The future of open source

11 leaders outline the challenges and opportunities ahead

There's no question that the open source community is a passionate one -- and one with significant influence on technology directions and options. We're way past the days when people asked if Linux or Apache was safe to depend on in business. Open source is now a mainstream part of the technology fabric.

Yet it remains connected to its roots around a passionate community working together to solve problems and share the fruits of their labors with others. Any endeavor based in community is bound to spark passionate debate. After all, without contention, how else to determine the best way forward?

Since its emergence, open source has embodied this spirit. Part defiant, part self-reliant, and often outspoken and opinionated, those immersed in the community have worked both in tandem and at odds, all with the intention of pushing the movement in as many worthwhile directions at once.

It's so worthwhile that the drumbeat of business can now be heard in nearly every corner of community, drawing the attention of vendors and capitalists alike. And with greater attention and potential has come a measure of added strife. Questions of selling out and just desserts surface more frequently, yet not to the jeopardy of the endeavor, as the code keeps proliferating, thanks to those who participate.

Given the increased reliance on open source by users and commercial vendors, as well as by the commercialization of some open source projects, InfoWorld spoke with 11 thought leaders in a roundtable discussion about the current open source climate to uncover the most vibrant themes and conflicts shaping open source today.

From pioneers Bruce Perens and Eric S. Raymond to technology strategists at Google, IBM, and Microsoft to the new guard of entrepreneurs and developers working to transform projects into products, each expert sheds ample light on the opportunities and pitfalls ahead.

Topic No. 1: Issues and opportunities Topic No. 2: Evolving trends Topic No. 3: The cost of commercialization Topic No. 4: Avenues for acceptance Topic No. 5: Missteps and lessons learned Topic No. 6: Visions of utopia Topic No. 7: Competition and dissent

Roundtable participants

Matt Asay Vice president of business development, Alfresco

Andy Astor CEO of EnterpriseDB

Chris DiBona Open source programs manager, Google

Bruce Perens Creator of the Open Source Definition and co-founder of the Open Source Initiative

Sam Ramji Senior director of platform technology strategy, Microsoft

Eric S. Raymond Programmer, author, and open source software advocate

Dave Rosenberg CEO and co-founder, Mulesource

Javier Soltero CEO, Hyperic

Mark Spencer Founder and CTO, Digium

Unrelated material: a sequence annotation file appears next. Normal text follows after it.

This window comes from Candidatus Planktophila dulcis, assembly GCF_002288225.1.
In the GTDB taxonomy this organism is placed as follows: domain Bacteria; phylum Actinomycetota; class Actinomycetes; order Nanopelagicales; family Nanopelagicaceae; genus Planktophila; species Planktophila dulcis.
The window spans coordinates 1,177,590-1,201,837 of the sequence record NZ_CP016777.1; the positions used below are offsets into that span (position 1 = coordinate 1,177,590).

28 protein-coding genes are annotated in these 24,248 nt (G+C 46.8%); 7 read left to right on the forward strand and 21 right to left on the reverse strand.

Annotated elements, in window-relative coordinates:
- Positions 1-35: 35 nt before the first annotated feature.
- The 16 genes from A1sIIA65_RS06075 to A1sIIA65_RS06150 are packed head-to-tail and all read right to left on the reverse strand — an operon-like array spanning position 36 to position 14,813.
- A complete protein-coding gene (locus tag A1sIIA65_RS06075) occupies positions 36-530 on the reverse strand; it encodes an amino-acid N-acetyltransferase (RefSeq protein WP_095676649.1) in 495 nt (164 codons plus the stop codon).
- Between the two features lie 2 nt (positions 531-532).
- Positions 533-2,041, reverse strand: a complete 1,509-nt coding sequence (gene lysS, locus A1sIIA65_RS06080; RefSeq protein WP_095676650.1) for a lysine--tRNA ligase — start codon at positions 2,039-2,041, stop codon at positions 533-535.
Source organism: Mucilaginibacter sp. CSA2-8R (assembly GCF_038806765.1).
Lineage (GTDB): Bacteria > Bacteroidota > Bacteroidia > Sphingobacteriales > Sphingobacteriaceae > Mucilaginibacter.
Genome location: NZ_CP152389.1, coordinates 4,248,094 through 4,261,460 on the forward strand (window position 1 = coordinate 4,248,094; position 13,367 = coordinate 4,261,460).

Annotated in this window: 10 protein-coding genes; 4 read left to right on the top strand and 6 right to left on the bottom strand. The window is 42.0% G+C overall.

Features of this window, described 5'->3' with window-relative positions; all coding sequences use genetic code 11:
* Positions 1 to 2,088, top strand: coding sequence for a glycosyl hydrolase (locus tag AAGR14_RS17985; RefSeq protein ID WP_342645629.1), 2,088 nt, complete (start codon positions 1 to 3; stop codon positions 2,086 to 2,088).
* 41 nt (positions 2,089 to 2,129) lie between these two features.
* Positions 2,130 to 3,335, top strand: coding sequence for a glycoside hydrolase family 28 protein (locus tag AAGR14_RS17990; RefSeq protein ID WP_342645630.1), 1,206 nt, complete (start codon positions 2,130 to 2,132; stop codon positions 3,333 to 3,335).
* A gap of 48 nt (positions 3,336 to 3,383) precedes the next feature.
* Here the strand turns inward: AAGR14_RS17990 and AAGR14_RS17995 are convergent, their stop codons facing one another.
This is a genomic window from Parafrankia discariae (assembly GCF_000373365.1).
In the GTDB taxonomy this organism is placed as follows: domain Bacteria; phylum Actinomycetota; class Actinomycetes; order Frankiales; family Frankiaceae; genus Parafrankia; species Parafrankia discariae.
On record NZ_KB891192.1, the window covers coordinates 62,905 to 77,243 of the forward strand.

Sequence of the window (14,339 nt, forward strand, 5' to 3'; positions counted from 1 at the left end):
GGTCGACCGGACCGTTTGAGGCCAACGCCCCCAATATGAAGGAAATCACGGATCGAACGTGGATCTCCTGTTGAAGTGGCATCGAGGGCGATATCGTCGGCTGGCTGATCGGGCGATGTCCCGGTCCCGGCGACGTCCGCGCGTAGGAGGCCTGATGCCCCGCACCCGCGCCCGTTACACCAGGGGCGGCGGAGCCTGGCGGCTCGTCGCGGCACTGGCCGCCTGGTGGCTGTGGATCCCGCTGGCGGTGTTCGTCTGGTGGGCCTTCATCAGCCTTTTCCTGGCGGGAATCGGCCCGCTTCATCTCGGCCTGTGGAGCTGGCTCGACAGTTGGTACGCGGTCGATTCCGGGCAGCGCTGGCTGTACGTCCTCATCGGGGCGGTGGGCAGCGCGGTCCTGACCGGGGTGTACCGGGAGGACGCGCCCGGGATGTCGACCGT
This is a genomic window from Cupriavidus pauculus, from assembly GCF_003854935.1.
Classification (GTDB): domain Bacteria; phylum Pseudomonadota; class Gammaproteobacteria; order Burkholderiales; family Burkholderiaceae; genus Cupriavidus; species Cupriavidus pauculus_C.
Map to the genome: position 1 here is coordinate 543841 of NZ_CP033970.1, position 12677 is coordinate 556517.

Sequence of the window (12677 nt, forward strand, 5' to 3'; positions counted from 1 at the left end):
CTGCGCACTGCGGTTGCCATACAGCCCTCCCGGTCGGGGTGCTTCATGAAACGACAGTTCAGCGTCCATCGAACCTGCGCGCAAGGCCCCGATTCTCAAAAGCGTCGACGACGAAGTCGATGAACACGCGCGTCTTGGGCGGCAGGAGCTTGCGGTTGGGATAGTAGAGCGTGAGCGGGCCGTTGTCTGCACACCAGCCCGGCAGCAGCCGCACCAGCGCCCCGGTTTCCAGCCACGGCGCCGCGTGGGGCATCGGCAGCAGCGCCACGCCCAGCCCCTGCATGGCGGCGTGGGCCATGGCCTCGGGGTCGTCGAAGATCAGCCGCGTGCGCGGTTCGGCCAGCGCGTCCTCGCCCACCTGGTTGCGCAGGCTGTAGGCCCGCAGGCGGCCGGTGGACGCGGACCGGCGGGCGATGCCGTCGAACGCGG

Robert Sutor Vice president of open source and standards, IBM

Zack Urlocker Vice president of products, MySQL

Join the newsletter!

Error: Please check your email address.
Rocket to Success - Your 10 Tips for Smarter ERP System Selection

Tags open source

Keep up with the latest tech news, reviews and previews by subscribing to the Good Gear Guide newsletter.

Jason Snyder

Show Comments


James Cook University - Master of Data Science Online Course

Learn more >


Victorinox Werks Professional Executive 17 Laptop Case

Learn more >

Sansai 6-Outlet Power Board + 4-Port USB Charging Station

Learn more >



Back To Business Guide

Click for more ›

Brand Post

Most Popular Reviews

Latest Articles


PCW Evaluation Team

Louise Coady

Brother MFC-L9570CDW Multifunction Printer

The printer was convenient, produced clear and vibrant images and was very easy to use

Edwina Hargreaves

WD My Cloud Home

I would recommend this device for families and small businesses who want one safe place to store all their important digital content and a way to easily share it with friends, family, business partners, or customers.

Walid Mikhael

Brother QL-820NWB Professional Label Printer

It’s easy to set up, it’s compact and quiet when printing and to top if off, the print quality is excellent. This is hands down the best printer I’ve used for printing labels.

Ben Ramsden

Sharp PN-40TC1 Huddle Board

Brainstorming, innovation, problem solving, and negotiation have all become much more productive and valuable if people can easily collaborate in real time with minimal friction.

Sarah Ieroianni

Brother QL-820NWB Professional Label Printer

The print quality also does not disappoint, it’s clear, bold, doesn’t smudge and the text is perfectly sized.

Ratchada Dunn

Sharp PN-40TC1 Huddle Board

The Huddle Board’s built in program; Sharp Touch Viewing software allows us to easily manipulate and edit our documents (jpegs and PDFs) all at the same time on the dashboard.

Featured Content

Product Launch Showcase

Latest Jobs

Don’t have an account? Sign up here

Don't have an account? Sign up now

Forgot password?